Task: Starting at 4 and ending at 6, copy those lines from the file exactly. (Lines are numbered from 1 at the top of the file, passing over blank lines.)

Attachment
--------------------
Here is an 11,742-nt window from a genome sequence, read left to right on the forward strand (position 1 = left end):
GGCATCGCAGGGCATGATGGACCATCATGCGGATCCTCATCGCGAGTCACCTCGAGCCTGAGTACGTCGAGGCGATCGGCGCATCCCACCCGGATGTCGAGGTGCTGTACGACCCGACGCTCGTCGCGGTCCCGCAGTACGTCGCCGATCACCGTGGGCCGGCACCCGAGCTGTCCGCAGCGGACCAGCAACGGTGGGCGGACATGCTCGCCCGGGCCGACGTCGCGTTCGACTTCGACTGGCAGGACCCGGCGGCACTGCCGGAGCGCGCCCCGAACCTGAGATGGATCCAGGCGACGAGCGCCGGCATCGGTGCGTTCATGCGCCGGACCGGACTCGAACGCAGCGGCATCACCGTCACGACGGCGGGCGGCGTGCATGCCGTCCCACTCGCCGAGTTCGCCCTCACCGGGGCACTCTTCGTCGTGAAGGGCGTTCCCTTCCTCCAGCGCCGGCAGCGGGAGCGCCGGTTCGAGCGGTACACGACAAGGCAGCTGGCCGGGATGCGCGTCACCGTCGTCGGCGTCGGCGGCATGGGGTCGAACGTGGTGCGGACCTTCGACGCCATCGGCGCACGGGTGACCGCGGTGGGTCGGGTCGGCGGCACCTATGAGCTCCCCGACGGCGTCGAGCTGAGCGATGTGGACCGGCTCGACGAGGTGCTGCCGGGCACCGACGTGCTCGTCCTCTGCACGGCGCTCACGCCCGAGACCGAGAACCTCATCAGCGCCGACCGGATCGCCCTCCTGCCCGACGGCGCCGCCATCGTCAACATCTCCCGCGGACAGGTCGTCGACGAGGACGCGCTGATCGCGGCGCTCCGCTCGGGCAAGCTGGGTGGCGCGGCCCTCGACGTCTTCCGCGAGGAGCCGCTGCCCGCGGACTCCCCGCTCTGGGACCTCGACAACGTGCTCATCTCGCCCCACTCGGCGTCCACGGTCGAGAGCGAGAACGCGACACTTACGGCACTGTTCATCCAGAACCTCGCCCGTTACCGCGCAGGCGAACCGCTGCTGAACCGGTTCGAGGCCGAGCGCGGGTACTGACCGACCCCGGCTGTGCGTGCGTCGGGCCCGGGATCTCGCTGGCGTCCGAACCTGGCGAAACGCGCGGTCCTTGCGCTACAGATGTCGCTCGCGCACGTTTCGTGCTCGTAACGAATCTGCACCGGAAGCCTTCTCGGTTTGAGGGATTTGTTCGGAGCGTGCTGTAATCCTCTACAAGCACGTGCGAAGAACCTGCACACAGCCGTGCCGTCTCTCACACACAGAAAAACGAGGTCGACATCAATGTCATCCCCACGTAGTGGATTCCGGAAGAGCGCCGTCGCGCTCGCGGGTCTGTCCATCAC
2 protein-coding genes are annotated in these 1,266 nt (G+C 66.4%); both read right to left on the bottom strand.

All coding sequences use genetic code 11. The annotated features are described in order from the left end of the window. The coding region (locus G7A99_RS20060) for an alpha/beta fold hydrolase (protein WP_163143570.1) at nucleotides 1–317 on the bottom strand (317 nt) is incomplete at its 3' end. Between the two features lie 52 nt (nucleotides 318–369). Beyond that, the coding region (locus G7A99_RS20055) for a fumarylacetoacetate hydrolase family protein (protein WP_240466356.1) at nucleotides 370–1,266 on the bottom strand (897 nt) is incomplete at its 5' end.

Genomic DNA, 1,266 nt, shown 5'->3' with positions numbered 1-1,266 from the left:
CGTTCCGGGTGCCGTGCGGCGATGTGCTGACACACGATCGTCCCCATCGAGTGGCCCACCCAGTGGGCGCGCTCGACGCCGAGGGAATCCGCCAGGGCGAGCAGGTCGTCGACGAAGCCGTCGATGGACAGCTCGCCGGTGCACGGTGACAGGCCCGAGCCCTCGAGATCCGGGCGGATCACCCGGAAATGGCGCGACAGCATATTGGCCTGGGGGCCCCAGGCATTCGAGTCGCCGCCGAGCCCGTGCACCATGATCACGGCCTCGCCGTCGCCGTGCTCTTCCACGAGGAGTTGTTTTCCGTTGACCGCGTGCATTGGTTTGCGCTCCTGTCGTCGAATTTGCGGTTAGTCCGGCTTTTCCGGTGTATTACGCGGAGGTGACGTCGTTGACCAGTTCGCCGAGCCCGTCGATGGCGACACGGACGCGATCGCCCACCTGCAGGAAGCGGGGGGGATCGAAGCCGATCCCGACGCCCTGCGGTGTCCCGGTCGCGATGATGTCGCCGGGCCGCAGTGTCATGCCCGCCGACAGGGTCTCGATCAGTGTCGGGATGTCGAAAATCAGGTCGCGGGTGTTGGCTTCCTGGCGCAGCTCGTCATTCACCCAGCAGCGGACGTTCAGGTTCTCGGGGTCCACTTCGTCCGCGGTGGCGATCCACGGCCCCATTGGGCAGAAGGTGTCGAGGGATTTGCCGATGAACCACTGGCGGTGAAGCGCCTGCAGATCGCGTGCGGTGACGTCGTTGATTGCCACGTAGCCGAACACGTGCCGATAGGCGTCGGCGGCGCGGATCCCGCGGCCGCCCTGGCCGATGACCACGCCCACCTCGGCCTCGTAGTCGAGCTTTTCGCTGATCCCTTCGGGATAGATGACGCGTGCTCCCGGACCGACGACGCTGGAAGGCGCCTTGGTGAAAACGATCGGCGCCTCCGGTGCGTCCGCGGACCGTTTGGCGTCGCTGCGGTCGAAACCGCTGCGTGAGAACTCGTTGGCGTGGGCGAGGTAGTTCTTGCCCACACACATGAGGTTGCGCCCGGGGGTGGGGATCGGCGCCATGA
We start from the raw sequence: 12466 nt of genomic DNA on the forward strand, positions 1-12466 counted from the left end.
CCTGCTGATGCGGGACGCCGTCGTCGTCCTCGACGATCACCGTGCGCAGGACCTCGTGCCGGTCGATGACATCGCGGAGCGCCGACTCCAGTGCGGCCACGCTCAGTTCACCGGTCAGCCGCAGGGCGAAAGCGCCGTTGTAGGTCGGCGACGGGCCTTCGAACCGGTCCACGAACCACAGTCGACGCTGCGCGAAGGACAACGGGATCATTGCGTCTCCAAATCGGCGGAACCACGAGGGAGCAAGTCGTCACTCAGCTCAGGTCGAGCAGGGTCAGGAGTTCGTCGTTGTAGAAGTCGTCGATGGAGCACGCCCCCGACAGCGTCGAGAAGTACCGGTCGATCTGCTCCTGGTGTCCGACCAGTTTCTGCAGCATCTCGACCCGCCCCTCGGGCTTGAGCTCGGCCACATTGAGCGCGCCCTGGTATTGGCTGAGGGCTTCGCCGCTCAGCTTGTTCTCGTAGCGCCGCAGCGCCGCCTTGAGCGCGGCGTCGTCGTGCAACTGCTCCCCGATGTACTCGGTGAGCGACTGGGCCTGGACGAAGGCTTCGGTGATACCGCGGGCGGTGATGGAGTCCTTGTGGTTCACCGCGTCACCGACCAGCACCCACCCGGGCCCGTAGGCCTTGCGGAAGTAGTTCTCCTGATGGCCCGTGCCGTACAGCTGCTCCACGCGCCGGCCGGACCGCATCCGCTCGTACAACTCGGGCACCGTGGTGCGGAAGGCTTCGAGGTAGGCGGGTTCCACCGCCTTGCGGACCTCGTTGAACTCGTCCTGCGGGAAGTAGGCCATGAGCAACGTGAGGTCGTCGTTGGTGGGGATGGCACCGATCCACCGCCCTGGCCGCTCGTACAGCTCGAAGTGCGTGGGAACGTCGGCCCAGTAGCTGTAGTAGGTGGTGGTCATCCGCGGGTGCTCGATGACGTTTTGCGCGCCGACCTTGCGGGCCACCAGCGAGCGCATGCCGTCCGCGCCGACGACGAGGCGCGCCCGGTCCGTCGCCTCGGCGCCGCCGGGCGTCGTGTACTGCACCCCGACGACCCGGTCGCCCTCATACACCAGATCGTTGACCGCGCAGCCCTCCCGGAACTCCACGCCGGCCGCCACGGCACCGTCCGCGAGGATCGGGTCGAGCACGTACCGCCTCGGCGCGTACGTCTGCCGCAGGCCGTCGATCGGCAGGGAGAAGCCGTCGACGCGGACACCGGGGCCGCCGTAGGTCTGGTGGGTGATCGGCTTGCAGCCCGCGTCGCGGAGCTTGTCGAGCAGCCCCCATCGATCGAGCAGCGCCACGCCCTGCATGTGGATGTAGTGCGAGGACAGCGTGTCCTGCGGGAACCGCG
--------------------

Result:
All coding sequences use genetic code 11. The annotated features are described in order from the left end of the window. The coding region (locus G7A99_RS20060) for an alpha/beta fold hydrolase (protein WP_163143570.1) at nucleotides 1–317 on the bottom strand (317 nt) is incomplete at its 3' end. Between the two features lie 52 nt (nucleotides 318–369). Beyond that, the coding region (locus G7A99_RS20055) for a fumarylacetoacetate hydrolase family protein (protein WP_240466356.1) at nucleotides 370–1,266 on the bottom strand (897 nt) is incomplete at its 5' end.

Genomic DNA, 1,266 nt, shown 5'->3' with positions numbered 1-1,266 from the left:
CGTTCCGGGTGCCGTGCGGCGATGTGCTGACACACGATCGTCCCCATCGAGTGGCCCACCCAGTGGGCGCGCTCGACGCCGAGGGAATCCGCCAGGGCGAGCAGGTCGTCGACGAAGCCGTCGATGGACAGCTCGCCGGTGCACGGTGACAGGCCCGAGCCCTCGAGATCCGGGCGGATCACCCGGAAATGGCGCGACAGCATATTGGCCTGGGGGCCCCAGGCATTCGAGTCGCCGCCGAGCCCGTGCACCATGATCACGGCCTCGCCGTCGCCGTGCTCTTCCACGAGGAGTTGTTTTCCGTTGACCGCGTGCATTGGTTTGCGCTCCTGTCGTCGAATTTGCGGTTAGTCCGGCTTTTCCGGTGTATTACGCGGAGGTGACGTCGTTGACCAGTTCGCCGAGCCCGTCGATGGCGACACGGACGCGATCGCCCACCTGCAGGAAGCGGGGGGGATCGAAGCCGATCCCGACGCCCTGCGGTGTCCCGGTCGCGATGATGTCGCCGGGCCGCAGTGTCATGCCCGCCGACAGGGTCTCGATCAGTGTCGGGATGTCGAAAATCAGGTCGCGGGTGTTGGCTTCCTGGCGCAGCTCGTCATTCACCCAGCAGCGGACGTTCAGGTTCTCGGGGTCCACTTCGTCCGCGGTGGCGATCCACGGCCCCATTGGGCAGAAGGTGTCGAGGGATTTGCCGATGAACCACTGGCGGTGAAGCGCCTGCAGATCGCGTGCGGTGACGTCGTTGATTGCCACGTAGCCGAACACGTGCCGATAGGCGTCGGCGGCGCGGATCCCGCGGCCGCCCTGGCCGATGACCACGCCCACCTCGGCCTCGTAGTCGAGCTTTTCGCTGATCCCTTCGGGATAGATGACGCGTGCTCCCGGACCGACGACGCTGGAAGGCGCCTTGGTGAAAACGATCGGCGCCTCCGGTGCGTCCGCGGACCGTTTGGCGTCGCTGCGGTCGAAACCGCTGCGTGAGAACTCGTTGGCGTGGGCGAGGTAGTTCTTGCCCACACACATGAGGTTGCGCCCGGGGGTGGGGATCGGCGCCATGA